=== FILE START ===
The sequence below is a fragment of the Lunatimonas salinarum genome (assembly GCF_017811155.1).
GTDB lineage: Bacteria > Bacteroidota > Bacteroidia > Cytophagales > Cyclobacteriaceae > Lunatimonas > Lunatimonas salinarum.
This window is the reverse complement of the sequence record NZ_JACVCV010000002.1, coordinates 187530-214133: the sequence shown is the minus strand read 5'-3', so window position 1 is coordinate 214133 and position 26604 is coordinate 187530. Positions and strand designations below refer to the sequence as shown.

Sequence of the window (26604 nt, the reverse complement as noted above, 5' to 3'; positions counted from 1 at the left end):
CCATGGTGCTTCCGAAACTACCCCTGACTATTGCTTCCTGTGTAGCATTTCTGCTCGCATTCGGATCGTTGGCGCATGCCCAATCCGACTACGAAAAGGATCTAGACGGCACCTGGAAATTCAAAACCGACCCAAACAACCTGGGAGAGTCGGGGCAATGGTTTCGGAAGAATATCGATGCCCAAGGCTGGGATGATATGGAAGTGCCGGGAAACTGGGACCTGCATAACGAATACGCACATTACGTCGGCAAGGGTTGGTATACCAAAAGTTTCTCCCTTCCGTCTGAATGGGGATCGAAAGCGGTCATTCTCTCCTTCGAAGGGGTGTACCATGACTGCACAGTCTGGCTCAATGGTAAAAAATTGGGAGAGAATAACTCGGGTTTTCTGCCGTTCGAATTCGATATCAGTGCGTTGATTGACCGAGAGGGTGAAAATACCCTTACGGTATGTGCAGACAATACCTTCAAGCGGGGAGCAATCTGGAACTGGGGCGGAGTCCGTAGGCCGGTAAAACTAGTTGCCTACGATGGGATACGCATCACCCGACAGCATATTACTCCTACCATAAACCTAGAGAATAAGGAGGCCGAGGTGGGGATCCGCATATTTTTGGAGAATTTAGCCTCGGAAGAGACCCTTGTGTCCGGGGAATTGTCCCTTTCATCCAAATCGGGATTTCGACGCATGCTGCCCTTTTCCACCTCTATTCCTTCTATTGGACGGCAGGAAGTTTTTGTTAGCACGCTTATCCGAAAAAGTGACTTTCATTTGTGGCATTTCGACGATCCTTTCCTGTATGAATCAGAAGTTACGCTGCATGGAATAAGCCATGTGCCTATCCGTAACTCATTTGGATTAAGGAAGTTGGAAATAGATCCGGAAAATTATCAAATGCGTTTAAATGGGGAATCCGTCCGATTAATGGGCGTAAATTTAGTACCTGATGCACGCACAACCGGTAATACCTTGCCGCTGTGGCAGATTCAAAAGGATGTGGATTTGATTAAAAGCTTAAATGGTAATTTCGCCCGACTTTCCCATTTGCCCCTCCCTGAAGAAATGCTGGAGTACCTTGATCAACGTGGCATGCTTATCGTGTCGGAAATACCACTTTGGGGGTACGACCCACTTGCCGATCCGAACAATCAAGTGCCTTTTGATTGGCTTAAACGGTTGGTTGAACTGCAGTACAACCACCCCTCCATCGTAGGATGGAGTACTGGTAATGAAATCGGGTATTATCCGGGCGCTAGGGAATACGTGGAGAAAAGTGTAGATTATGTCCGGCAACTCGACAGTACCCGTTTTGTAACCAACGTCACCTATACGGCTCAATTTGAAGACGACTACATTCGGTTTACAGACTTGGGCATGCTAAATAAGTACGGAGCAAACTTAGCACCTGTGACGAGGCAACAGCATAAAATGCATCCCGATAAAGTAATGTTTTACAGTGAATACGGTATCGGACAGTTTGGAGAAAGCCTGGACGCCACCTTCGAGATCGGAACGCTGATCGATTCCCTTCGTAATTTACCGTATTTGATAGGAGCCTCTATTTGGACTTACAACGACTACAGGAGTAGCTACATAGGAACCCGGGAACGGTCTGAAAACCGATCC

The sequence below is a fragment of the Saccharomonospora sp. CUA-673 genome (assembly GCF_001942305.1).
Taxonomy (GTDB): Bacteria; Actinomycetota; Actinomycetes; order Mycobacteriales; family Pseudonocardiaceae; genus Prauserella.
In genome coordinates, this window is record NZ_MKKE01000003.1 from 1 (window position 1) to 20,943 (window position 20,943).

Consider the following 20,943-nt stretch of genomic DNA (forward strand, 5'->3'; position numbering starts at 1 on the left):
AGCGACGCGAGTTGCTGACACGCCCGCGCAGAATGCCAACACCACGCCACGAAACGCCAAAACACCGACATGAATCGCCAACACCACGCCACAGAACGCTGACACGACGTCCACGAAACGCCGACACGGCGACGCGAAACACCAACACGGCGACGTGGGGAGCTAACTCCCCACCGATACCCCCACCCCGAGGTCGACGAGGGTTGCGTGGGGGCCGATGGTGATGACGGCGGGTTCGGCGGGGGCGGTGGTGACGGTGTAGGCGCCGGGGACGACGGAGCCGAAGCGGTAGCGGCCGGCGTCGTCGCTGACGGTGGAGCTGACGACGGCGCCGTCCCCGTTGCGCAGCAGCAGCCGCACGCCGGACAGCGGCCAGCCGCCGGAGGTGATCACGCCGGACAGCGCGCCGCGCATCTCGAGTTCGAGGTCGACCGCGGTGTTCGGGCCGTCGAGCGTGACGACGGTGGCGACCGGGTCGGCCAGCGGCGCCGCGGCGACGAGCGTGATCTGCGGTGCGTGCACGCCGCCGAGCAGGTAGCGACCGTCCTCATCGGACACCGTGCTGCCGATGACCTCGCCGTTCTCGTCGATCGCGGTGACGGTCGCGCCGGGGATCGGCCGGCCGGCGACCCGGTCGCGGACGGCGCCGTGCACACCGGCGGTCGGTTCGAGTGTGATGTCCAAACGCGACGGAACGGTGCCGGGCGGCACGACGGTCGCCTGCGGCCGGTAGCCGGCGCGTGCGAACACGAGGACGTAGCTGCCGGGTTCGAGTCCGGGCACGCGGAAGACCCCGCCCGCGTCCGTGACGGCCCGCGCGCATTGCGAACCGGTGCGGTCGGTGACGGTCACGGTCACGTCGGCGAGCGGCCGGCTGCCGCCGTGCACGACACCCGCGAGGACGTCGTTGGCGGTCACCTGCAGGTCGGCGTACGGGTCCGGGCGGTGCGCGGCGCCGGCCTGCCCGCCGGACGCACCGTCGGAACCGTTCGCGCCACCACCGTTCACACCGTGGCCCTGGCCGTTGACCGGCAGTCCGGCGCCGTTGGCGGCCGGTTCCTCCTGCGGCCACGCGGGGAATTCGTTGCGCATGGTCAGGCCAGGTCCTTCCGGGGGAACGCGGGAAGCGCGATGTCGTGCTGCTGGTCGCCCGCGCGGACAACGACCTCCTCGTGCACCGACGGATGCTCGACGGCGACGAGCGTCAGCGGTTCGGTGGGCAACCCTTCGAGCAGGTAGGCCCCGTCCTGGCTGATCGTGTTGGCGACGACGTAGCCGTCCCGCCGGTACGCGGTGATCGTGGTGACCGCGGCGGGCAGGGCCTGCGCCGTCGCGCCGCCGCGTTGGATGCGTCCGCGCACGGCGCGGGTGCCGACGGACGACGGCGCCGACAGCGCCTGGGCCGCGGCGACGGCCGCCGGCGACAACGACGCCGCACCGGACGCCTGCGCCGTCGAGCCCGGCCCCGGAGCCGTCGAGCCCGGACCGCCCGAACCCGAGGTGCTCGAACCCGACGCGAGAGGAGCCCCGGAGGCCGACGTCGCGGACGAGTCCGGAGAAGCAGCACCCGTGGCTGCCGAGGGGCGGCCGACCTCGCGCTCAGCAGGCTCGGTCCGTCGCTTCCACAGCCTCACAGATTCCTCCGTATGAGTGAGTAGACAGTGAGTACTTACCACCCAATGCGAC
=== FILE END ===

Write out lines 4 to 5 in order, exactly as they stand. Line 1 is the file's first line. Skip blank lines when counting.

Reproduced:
Sequence of the window (26604 nt, the reverse complement as noted above, 5' to 3'; positions counted from 1 at the left end):
CCATGGTGCTTCCGAAACTACCCCTGACTATTGCTTCCTGTGTAGCATTTCTGCTCGCATTCGGATCGTTGGCGCATGCCCAATCCGACTACGAAAAGGATCTAGACGGCACCTGGAAATTCAAAACCGACCCAAACAACCTGGGAGAGTCGGGGCAATGGTTTCGGAAGAATATCGATGCCCAAGGCTGGGATGATATGGAAGTGCCGGGAAACTGGGACCTGCATAACGAATACGCACATTACGTCGGCAAGGGTTGGTATACCAAAAGTTTCTCCCTTCCGTCTGAATGGGGATCGAAAGCGGTCATTCTCTCCTTCGAAGGGGTGTACCATGACTGCACAGTCTGGCTCAATGGTAAAAAATTGGGAGAGAATAACTCGGGTTTTCTGCCGTTCGAATTCGATATCAGTGCGTTGATTGACCGAGAGGGTGAAAATACCCTTACGGTATGTGCAGACAATACCTTCAAGCGGGGAGCAATCTGGAACTGGGGCGGAGTCCGTAGGCCGGTAAAACTAGTTGCCTACGATGGGATACGCATCACCCGACAGCATATTACTCCTACCATAAACCTAGAGAATAAGGAGGCCGAGGTGGGGATCCGCATATTTTTGGAGAATTTAGCCTCGGAAGAGACCCTTGTGTCCGGGGAATTGTCCCTTTCATCCAAATCGGGATTTCGACGCATGCTGCCCTTTTCCACCTCTATTCCTTCTATTGGACGGCAGGAAGTTTTTGTTAGCACGCTTATCCGAAAAAGTGACTTTCATTTGTGGCATTTCGACGATCCTTTCCTGTATGAATCAGAAGTTACGCTGCATGGAATAAGCCATGTGCCTATCCGTAACTCATTTGGATTAAGGAAGTTGGAAATAGATCCGGAAAATTATCAAATGCGTTTAAATGGGGAATCCGTCCGATTAATGGGCGTAAATTTAGTACCTGATGCACGCACAACCGGTAATACCTTGCCGCTGTGGCAGATTCAAAAGGATGTGGATTTGATTAAAAGCTTAAATGGTAATTTCGCCCGACTTTCCCATTTGCCCCTCCCTGAAGAAATGCTGGAGTACCTTGATCAACGTGGCATGCTTATCGTGTCGGAAATACCACTTTGGGGGTACGACCCACTTGCCGATCCGAACAATCAAGTGCCTTTTGATTGGCTTAAACGGTTGGTTGAACTGCAGTACAACCACCCCTCCATCGTAGGATGGAGTACTGGTAATGAAATCGGGTATTATCCGGGCGCTAGGGAATACGTGGAGAAAAGTGTAGATTATGTCCGGCAACTCGACAGTACCCGTTTTGTAACCAACGTCACCTATACGGCTCAATTTGAAGACGACTACATTCGGTTTACAGACTTGGGCATGCTAAATAAGTACGGAGCAAACTTAGCACCTGTGACGAGGCAACAGCATAAAATGCATCCCGATAAAGTAATGTTTTACAGTGAATACGGTATCGGACAGTTTGGAGAAAGCCTGGACGCCACCTTCGAGATCGGAACGCTGATCGATTCCCTTCGTAATTTACCGTATTTGATAGGAGCCTCTATTTGGACTTACAACGACTACAGGAGTAGCTACATAGGAACCCGGGAACGGTCTGAAAACCGATCC